The doctrine of purgatory is full of compassion, common sense, confidence, joy and eternal hope
Have you noticed how many Catholics seem to have forgotten purgatory?
When a loved one dies they say, “Aunt Hilda has gone to be with the Lord” or “Daddy is in heaven now.” or they comfort the bereaved by saying, “George is with his beloved Gladys now.” Or at Catholic funerals the preacher consoles the loved ones with talk about the departed being in heaven now.
This isn’t Catholic. It’s Protestant.
Most Protestants believe in the Calvinist doctrine of eternal security and think that as soon as a person dies they go straight to heaven. They quote the beautiful Bible verse, “to be absent in the body and be present with the Lord” (2 Corinthians 5:8). But St Paul is expressing his hope here, not a certainty. In context his words are, “We have confidence and would prefer to be absent from the body and present with the Lord.”
However, there is more going on here than just the influence of Bible believing Calvinists. The real influence in this Catholic theological drift is universalism and semi-universalism.
Universalism is the heresy that everyone will be saved and semi-universalism is the wishy-washy halfway house in which people know they can’t hold to universalism so they say, “It is our hope that no one is in hell and that eventually everyone will be saved.”
I should point out that universalism and semi-universalism is usually held by nice, upper-middle-class educated people who don’t really know anyone who is not equally nice, educated, polite and middle class. They don’t know any really awful, sinful, nasty people so they can’t imagine that God would send anyone as nice and polite as them and their friends to hell.
What are the consequences of this universalism and semi-universalism? It’s just the kind of complacent, sentimental feel good religion we see in contemporary American Catholicism.
Since everyone will be saved we smoothly and sweetly assure people that “Uncle George is in heaven now” and “Be happy. Jimmy is with Jesus.”
One of the main reasons we’ve fallen into this trap is because we have forgotten purgatory.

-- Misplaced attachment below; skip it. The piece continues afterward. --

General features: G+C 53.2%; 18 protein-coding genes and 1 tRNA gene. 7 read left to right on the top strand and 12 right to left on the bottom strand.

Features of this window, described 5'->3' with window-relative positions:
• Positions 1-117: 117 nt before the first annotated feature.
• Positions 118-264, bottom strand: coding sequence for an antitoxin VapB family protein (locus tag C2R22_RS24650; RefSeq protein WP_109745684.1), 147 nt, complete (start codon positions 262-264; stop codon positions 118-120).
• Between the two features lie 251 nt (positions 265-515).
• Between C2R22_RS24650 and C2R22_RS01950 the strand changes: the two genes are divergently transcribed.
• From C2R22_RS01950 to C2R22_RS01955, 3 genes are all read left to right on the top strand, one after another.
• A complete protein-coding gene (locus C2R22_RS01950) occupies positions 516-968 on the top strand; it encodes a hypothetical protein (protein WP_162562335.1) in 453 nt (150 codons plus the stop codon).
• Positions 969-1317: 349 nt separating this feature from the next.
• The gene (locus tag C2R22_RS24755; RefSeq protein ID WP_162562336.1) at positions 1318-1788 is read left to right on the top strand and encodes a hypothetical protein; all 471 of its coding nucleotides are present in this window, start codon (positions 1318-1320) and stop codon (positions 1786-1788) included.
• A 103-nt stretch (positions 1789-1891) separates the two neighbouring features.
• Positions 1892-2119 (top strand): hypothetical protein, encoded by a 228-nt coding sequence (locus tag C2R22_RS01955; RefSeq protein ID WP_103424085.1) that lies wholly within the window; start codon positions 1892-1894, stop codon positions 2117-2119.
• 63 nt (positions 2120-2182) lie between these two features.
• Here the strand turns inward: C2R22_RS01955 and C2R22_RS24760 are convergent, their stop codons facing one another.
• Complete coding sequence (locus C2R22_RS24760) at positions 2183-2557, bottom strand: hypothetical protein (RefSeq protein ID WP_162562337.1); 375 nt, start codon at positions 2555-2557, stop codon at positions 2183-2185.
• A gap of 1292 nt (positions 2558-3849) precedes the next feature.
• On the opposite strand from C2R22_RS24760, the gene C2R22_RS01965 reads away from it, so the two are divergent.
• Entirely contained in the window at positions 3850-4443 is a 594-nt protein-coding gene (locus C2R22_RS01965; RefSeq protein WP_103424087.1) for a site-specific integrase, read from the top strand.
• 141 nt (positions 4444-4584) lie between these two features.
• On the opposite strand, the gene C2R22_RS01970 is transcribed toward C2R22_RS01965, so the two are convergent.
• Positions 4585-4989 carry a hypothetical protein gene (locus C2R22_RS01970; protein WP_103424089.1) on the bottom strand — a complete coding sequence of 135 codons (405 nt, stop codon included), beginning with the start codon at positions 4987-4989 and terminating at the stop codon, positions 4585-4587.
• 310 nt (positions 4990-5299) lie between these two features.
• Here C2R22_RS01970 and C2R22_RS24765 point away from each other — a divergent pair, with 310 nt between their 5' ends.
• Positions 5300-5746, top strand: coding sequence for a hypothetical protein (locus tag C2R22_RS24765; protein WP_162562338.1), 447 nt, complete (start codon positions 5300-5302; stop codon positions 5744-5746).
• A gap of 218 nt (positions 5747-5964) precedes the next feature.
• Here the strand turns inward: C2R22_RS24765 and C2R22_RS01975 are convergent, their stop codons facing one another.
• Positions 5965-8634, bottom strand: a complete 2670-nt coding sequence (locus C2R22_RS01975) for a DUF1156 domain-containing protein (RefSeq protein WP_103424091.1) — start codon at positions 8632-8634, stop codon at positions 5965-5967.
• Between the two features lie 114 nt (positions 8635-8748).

The prevailing Protestant culture (which denied purgatory long ago) teaches that if the loved one isn’t in heaven immediately then he or she is in hell immediately and we sure don’t want to say THAT at the funeral or the bereavement counseling session. So we go the way of being nice and even when we know Jimmy and Uncle George were not exactly ready for yet to be ushered into the presence of the Almighty, we say so anyway.
Heaven has therefore become a kind of democratic all-inclusive theme park where everyone gets in and everyone has a happy time, world without end AMEN.
Another symptom of this “Grandpa went straight to heaven” heresy is the declining number of requests we get for requiem Masses to be said. Of course if people think Grandpa went straight to heaven they see no need to have Masses said for the repose of his soul.
Protestants and liberals don’t believe in Purgatory.
I’ve even heard a liberal nun tell a catechumen, “We don’t believe in all that since Vatican II.”
The Catholic belief is that most Christians, when they die — if they are not in a state of mortal sin — go to purgatory.
Purgatory is not a third place, but a kind of ante-chamber of heaven.
It’s where you go to finish your homework. It’s where you go to wash up before dinner.
Belief in purgatory is both compassionate and common sense.
It is compassionate because it allows for a place for us to go to finish the work of becoming “perfect as our Father in heaven is perfect.” It is compassionate because it takes human responsibility seriously and allows us to continue to co-operate with God’s grace for our soul’s purification.
Purgatory is common sense because all of us realize that very few of us are saints ready to enter directly into God’s presence, but also we know that (hopefully) not many of us are so desperately evil as to reject God forever and go to hell.
Therefore what do we say at funerals? We can be consistent with Catholic beliefs and also be compassionate.
We can say, “Thank God for George’s life. What a terrific man he was. We’ll all miss him, and you can bet I will continue to pray that God will complete his work of grace in George’s life.”
We can say, “Thank God for Jimmy. May God continue to lead him into his life, light and happiness.”
Purgatory is therefore a doctrine not only full of compassion and common sense, but also full of confidence, joy and eternal hope.
This article originally appeared Aug. 2, 2018, at the Register.